What you need to know about the real estate crash
The housing market crash of 2008, like so many other crises, is far from over.
It’s not over and it won’t be.
The market is still vulnerable, and a crash is inevitable.
Here’s what you need know about it.
What’s happening in real estate?
Here are the key events and factors that will shape the real-estate market in the next few months.
The crash and recovery The 2008 financial crisis hit hard.
In 2008, the housing market suffered its worst slump since the Great Depression, when it lost about two-thirds of its value.
Since then, many factors have contributed to the downturn.
Here are a few of the key factors that have led to the current slump.
Mortgage defaults: As home prices declined, so too did home-ownership rates.
Since 2008, home-buyers have defaulted on their mortgages nearly three times as often as they have defaulteds on other types of loans.
This has created a situation in which the average home price has declined over $1,000 since 2007.
The average mortgage payment in the U.S. fell by about $2,000 between 2013 and 2016, according to data from Freddie Mac.
This trend will likely continue.
Home prices will continue to fall as a result of a shortage of supply, a slowdown in economic growth, and low unemployment rates.
This shortage will create a glut of homes in markets like California, where home prices are soaring.
California is already in a housing bubble.
Home price gains are fueled by an unprecedented number of people who have bought homes, according the National Association of Realtors.
In Los Angeles alone, more than a third of all homes sold since 2000 were purchased by first-time buyers, according a study by the Los Angeles-based research firm LendingTree.
This will further increase demand for homes and drive up prices.
However, these buyers will have a hard time selling their homes at the current market rate of interest rates.
A decline in mortgage interest rates means lower interest rates and fewer buyers to finance a home purchase.
The housing boom: The housing bubble that burst in 2008 was the largest housing bubble in U.s. history.
Since that time, prices have been rising and demand has been falling.
The current slump in the market could lead to another one.
While the bubble was created by too many people buying too much of a particular asset, the collapse of the housing bubble is also a result, at least in part, of too few people selling too much.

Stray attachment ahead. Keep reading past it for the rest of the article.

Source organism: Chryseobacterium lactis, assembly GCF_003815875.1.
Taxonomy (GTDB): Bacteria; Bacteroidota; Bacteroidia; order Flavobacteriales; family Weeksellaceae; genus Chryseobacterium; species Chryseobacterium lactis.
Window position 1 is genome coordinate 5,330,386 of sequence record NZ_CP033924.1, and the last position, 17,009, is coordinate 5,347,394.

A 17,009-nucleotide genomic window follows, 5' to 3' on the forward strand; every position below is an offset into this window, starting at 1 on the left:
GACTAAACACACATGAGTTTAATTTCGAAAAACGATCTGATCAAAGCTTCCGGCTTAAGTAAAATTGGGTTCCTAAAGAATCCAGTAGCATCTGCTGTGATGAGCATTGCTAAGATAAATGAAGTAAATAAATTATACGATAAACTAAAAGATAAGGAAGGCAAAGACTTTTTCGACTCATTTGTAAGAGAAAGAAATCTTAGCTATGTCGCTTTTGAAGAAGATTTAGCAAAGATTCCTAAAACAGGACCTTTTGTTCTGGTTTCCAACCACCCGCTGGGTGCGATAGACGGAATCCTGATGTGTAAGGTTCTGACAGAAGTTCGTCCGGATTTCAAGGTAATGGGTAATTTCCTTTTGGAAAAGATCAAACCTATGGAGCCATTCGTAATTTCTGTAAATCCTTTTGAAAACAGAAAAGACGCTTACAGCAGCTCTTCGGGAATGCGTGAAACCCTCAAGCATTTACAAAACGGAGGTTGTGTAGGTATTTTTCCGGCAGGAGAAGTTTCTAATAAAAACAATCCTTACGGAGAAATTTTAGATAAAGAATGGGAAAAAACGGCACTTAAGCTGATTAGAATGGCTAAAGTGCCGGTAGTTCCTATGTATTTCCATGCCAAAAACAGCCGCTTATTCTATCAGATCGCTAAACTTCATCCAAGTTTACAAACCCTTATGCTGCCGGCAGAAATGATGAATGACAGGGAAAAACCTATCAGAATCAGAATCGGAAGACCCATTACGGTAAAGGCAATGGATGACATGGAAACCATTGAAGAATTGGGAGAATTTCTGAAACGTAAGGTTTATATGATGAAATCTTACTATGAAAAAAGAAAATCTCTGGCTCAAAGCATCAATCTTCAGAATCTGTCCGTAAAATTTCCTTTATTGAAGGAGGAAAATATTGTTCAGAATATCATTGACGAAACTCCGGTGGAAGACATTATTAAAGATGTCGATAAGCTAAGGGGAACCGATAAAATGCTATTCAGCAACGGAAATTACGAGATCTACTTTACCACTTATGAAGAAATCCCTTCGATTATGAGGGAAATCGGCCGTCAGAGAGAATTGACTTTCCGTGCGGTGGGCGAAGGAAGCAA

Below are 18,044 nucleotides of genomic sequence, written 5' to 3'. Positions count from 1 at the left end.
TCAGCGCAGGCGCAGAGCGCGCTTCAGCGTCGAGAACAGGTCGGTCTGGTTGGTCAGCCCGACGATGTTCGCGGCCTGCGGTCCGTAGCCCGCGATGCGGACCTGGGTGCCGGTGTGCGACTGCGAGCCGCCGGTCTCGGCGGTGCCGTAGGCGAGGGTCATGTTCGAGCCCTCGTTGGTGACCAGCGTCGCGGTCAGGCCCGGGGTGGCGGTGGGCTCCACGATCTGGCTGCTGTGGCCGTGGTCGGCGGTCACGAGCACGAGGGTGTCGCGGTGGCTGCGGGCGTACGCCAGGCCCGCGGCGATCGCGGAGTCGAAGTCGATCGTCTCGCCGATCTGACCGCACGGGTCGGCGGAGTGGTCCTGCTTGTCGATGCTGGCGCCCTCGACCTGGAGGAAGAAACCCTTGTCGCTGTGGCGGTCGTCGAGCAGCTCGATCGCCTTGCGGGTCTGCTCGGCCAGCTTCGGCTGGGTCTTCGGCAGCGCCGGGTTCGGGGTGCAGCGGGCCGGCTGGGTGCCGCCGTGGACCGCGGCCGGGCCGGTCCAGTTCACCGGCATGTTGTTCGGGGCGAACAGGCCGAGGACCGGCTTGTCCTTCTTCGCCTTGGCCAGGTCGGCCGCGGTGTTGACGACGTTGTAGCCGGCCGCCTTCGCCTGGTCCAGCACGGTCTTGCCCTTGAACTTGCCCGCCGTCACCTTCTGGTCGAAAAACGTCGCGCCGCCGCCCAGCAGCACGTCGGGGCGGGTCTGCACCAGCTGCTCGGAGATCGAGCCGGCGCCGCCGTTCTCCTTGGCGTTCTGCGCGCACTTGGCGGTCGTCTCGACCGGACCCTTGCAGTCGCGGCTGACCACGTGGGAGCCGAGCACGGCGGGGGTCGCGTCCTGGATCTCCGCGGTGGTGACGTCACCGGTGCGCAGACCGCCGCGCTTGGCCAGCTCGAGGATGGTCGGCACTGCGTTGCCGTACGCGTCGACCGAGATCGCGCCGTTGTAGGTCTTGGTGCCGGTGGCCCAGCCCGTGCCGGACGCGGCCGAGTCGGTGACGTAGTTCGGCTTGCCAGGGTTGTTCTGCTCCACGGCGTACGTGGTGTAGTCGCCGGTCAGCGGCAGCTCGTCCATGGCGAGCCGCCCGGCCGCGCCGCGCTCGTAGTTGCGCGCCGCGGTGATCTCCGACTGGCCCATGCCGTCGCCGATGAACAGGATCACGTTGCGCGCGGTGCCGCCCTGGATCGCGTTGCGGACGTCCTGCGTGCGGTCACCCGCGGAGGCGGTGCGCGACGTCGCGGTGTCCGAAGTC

A shortage of housing means that a portion of the market has been abandoned by investors and homeowners who have simply not been able to pay their mortgage.
In California, there were an estimated 13.3 million people with mortgages in default as of February, according NAR.
This is a significant number, but not enough to make it the biggest housing bubble since the 1930s.
According to the Federal Reserve Bank of New York, there are about 4.4 million homeowners who are still waiting on their mortgage payments.
This means that an average homeowner owes more than $250,000 on their home, with nearly half of this debt going to rent.
While this situation is expected to continue for a while, it will become increasingly difficult for some homeowners to keep up with the payments, potentially resulting in higher prices for homes in the future.
In the meantime, the real value of homes will continue declining.
The shortage of available homes is also contributing to a slowing economy.
According a report by Bloomberg, real estate values fell 4.7% in February from a year earlier.
While that was a slight drop, it was still well below the 9.9% average decline of the past two years.
This weakness in property values is also leading to lower wages.
Since the end of 2016, the number of Americans who earn at least $50,000 a year has decreased by 5.3% and the number earning less than $50 and $25 has declined by 8.4%.
The number of workers with full-time jobs declined by 10.7%, while the number who do not have a job has dropped by 14.1%.
These declines in wages will likely slow economic growth.
The slow economic recovery has had a significant impact on the U-verse economy.
Home sales fell more than 4.2% in the first quarter of 2017, according data from the National Federation of Independent Businesses.
While it may not seem like much, this represents a 6.6% decrease from a month earlier.
This decline was largely due to lower inventory, and the slow recovery.
In order to keep pace with demand, home sellers are having to sell their homes faster than before.
This creates a vicious cycle in which sellers are forced to sell sooner than they would have otherwise.
This slow-down is only going to get worse as more people are unemployed.
In addition, there will likely be less supply of homes.
This could mean a decrease in supply, which could push up prices even further.
The U-turn: In a move designed